Under Connecticut election law, an automatic recount is triggered if the margin separating the highest vote-getters falls within one-half a percentage point of the total number of ballots cast; for Somers and Bacchiochi, that meant a difference of 1,000 votes. Bacchiochi rejected the ordering of a recount, however, believing it would only waste time.[16] Delegates of the Connecticut Republican Party voted to back Bacchiochi for lieutenant governor at their convention in May, so the result of the primary was a modest upset.[20][21]

Somers will go on to share the ticket with GOP gubernatorial nominee Tom Foley in the general election battle against Democratic incumbents Gov. Dan Malloy and Lt. Gov. Nancy Wyman and unaffiliated ticket of Joe Visconti and Chester Harris.[22]

Independent candidates

One Independent candidate, Joe Visconti, will appear on the general election ballot along with Malloy and Foley. Former state Rep. and career political operative Jonathan Pelto also petitioned to run as an independent, but failed to collect the minimum 7,500 signatures required to qualify for the race.[23] Pelto backed Malloy's 2010 gubernatorial campaign before publicly turning against him for his policies on education and taxes, among other issues, during Malloy's first term in office. Pelto's 2014 bid gained media attention in August when his candidate petition was signed by Ralph Nader, the perennial third-party presidential candidate who was blamed for swinging the election from Al Gore to George W. Bush by siphoning liberal voters. Nader's sudden presence in the Connecticut gubernatorial race raised concerns for Malloy and Democratic strategists, who immediately accused Pelto of running in order to manipulate the election's outcome, not to win it.[24]

Campaign media


In "New Direction," Foley describes his plan to bring "prosperity, promise and pride" to CT by holding spending flat in short term, giving tax relief long term. - Posted to YouTube 8/2014

"Good Man" features several clips of former business associates attesting to Foley's strength of character. - Posted to YouTube 8/2014

In "Promising," Foley talks about CT's economic potential by creating new, fair opportunities and easing residents' financial struggles. - Posted to YouTube 2/2014

Released after New York City elected a Democratic mayor, Foley's exploratory committee aimed to lure NYC conservatives to Connecticut in "Wait a Second." - Posted to YouTube 11/2013

Polls

Governor of Connecticut: All candidates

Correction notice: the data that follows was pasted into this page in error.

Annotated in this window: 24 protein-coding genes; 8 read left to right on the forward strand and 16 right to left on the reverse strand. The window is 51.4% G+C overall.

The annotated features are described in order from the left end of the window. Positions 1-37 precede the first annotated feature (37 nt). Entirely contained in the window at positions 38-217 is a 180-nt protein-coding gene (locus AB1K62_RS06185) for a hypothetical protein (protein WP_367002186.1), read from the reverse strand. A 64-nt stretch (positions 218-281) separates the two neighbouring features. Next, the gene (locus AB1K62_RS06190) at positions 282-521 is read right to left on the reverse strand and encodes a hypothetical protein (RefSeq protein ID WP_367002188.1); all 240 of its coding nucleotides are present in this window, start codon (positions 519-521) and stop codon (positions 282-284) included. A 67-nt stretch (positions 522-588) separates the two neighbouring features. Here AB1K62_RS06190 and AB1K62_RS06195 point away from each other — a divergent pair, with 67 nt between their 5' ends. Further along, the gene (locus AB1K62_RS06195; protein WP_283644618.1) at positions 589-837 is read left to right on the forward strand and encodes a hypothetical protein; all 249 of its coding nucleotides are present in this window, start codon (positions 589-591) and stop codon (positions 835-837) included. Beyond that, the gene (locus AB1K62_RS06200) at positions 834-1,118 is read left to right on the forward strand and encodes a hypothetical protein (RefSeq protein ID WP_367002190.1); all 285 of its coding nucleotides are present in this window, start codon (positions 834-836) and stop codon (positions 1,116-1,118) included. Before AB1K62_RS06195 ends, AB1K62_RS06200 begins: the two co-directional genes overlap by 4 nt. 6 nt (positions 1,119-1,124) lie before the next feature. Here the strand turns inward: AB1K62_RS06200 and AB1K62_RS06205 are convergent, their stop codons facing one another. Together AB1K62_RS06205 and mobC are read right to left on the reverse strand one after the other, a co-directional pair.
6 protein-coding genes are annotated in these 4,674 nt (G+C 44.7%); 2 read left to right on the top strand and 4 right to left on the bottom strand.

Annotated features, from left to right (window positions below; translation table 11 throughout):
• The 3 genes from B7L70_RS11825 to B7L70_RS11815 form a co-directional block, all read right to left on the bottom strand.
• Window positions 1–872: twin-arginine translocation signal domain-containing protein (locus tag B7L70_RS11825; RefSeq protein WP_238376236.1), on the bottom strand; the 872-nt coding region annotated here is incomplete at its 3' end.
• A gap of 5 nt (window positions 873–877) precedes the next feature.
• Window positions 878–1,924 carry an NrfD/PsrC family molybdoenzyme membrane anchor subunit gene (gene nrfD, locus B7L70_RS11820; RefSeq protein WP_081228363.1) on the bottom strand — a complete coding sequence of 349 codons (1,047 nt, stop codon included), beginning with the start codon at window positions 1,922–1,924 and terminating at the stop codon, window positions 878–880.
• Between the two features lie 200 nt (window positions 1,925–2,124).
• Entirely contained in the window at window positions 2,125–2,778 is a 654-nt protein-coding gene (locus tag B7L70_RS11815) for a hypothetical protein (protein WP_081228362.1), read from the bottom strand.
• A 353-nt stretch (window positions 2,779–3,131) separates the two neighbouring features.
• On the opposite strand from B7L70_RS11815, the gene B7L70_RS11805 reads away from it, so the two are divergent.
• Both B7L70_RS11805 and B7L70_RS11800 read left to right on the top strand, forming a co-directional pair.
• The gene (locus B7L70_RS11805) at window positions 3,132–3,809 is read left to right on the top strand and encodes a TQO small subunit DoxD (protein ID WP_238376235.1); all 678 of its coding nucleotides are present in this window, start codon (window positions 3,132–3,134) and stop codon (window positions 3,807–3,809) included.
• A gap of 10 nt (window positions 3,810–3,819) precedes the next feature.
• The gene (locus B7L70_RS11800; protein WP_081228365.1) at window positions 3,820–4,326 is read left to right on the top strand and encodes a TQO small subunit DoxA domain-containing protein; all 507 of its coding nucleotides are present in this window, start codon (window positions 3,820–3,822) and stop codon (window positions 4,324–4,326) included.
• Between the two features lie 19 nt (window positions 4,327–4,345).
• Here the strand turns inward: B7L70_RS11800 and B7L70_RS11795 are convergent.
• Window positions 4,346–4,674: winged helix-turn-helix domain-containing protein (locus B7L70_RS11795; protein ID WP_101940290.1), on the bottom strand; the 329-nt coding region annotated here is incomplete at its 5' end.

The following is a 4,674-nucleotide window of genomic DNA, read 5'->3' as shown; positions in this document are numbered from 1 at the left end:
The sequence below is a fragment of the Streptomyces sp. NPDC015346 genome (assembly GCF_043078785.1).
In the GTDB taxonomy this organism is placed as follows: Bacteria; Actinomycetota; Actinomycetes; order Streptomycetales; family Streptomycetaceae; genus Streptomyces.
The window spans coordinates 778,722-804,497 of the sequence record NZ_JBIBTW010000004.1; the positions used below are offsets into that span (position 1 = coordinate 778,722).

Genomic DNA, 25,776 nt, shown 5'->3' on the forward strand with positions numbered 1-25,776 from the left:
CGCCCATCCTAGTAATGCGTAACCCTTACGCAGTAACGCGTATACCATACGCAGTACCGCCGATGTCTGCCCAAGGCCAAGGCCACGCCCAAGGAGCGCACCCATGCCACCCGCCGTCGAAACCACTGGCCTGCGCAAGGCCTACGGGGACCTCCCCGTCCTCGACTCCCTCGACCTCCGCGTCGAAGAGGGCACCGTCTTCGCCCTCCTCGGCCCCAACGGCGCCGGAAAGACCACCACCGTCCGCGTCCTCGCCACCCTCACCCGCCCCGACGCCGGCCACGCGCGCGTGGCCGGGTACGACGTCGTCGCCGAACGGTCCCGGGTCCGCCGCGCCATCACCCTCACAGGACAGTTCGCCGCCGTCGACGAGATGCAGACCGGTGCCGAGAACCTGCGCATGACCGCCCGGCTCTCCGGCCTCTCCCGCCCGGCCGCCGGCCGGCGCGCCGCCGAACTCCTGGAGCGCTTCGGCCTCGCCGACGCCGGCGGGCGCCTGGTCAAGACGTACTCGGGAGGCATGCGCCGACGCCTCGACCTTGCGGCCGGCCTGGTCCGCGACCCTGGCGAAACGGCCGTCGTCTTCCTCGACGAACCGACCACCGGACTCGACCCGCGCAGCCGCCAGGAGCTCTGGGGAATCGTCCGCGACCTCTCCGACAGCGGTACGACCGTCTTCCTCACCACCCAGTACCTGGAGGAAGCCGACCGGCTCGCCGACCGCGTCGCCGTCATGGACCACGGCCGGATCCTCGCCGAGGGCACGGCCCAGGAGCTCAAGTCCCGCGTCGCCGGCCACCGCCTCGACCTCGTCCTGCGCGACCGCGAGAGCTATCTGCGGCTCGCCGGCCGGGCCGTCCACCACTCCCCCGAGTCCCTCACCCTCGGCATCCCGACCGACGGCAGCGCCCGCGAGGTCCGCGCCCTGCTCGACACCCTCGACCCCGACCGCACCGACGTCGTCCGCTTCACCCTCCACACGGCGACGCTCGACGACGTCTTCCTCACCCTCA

Poll Dan Malloy* (D) Tom Foley (R)Joe Visconti (I)UndecidedMargin of ErrorSample Size
Quinnipiac University
September 3-8, 2014
40%46%7%6%+/-2.71,304
Public Policy Polling
October 2-5, 2014
43%35%9%13%+/-3.3861
Quinnipiac University
October 1-6, 2014
43%43%9%5%+/-31,085
Quinnipiac University
October 14-20, 2014
43%42%9%7%+/-3.11,010
AVERAGES 42.25% 41.5% 8.5% 7.75% +/-3.03 1,065
Note: The polls above may not reflect all polls that have been conducted in this race. Those displayed are a random sampling chosen by Ballotpedia staff. If you would like to nominate another poll for inclusion in the table, send an email to editor@ballotpedia.org.
Governor of Connecticut: Malloy vs. Foley
Poll Dan Malloy* (D) Tom Foley (R)Undecided/OtherMargin of ErrorSample Size
Quinnipiac University
June 12-17, 2013
40%43%14%+/-2.91,154
Quinnipiac University
February 26-March 2, 2014
42%42%11%+/-2.31,878
Quinnipiac University
May 1-6, 2014
43%43%10%+/-2.41,668
CBS/NYT/YouGov
July 5-24, 2014
42%49%5%+/-5.01,149
Vox Populi
July 27-28, 2014
35%34%27%+/-4.2550
Gravis Marketing
August 4-7, 2014
38%46%16%+/-5.0440
New York Times/CBS News/YouGov
September 20-October 1, 2014
41%41%18%+/-31,284
Rasmussen Reports
October 14-16, 2014
43%50%6%+/-3980
AVERAGES 40.5% 43.5% 13.38% +/-3.48 1,137.88
Note: The polls above may not reflect all polls that have been conducted in this race. Those displayed are a random sampling chosen by Ballotpedia staff. If you would like to nominate another poll for inclusion in the table, send an email to editor@ballotpedia.org.
  • Note: An asterisk denotes incumbent status.

2010

See also: Connecticut gubernatorial election, 2010 and Gubernatorial elections, 2010
  • Primary Election